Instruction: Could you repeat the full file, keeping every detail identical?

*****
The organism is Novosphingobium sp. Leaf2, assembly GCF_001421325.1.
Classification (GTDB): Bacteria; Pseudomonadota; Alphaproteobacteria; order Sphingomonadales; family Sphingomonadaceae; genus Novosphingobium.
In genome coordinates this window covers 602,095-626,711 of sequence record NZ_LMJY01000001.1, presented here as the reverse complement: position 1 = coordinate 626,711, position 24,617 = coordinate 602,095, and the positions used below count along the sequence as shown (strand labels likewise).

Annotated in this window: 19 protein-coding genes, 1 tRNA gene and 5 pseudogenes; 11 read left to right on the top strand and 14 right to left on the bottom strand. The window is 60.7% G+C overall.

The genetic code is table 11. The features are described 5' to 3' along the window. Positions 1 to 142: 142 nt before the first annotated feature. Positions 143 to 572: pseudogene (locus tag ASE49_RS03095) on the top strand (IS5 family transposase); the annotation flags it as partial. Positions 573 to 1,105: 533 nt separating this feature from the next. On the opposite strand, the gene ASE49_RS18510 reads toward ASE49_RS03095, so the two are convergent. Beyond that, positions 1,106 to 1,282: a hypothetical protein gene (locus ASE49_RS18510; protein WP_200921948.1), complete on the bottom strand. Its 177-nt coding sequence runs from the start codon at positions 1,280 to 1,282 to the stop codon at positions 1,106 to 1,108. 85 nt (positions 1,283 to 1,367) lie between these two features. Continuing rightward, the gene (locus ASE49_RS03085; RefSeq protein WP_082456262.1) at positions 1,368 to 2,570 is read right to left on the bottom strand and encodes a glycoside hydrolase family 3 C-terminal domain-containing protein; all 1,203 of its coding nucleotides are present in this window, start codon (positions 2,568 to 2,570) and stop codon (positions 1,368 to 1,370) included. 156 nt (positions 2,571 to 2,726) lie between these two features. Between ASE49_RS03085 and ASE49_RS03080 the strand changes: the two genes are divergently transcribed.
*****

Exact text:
The organism is Novosphingobium sp. Leaf2, assembly GCF_001421325.1.
Classification (GTDB): Bacteria; Pseudomonadota; Alphaproteobacteria; order Sphingomonadales; family Sphingomonadaceae; genus Novosphingobium.
In genome coordinates this window covers 602,095-626,711 of sequence record NZ_LMJY01000001.1, presented here as the reverse complement: position 1 = coordinate 626,711, position 24,617 = coordinate 602,095, and the positions used below count along the sequence as shown (strand labels likewise).

Annotated in this window: 19 protein-coding genes, 1 tRNA gene and 5 pseudogenes; 11 read left to right on the top strand and 14 right to left on the bottom strand. The window is 60.7% G+C overall.

The genetic code is table 11. The features are described 5' to 3' along the window. Positions 1 to 142: 142 nt before the first annotated feature. Positions 143 to 572: pseudogene (locus tag ASE49_RS03095) on the top strand (IS5 family transposase); the annotation flags it as partial. Positions 573 to 1,105: 533 nt separating this feature from the next. On the opposite strand, the gene ASE49_RS18510 reads toward ASE49_RS03095, so the two are convergent. Beyond that, positions 1,106 to 1,282: a hypothetical protein gene (locus ASE49_RS18510; protein WP_200921948.1), complete on the bottom strand. Its 177-nt coding sequence runs from the start codon at positions 1,280 to 1,282 to the stop codon at positions 1,106 to 1,108. 85 nt (positions 1,283 to 1,367) lie between these two features. Continuing rightward, the gene (locus ASE49_RS03085; RefSeq protein WP_082456262.1) at positions 1,368 to 2,570 is read right to left on the bottom strand and encodes a glycoside hydrolase family 3 C-terminal domain-containing protein; all 1,203 of its coding nucleotides are present in this window, start codon (positions 2,568 to 2,570) and stop codon (positions 1,368 to 1,370) included. 156 nt (positions 2,571 to 2,726) lie between these two features. Between ASE49_RS03085 and ASE49_RS03080 the strand changes: the two genes are divergently transcribed.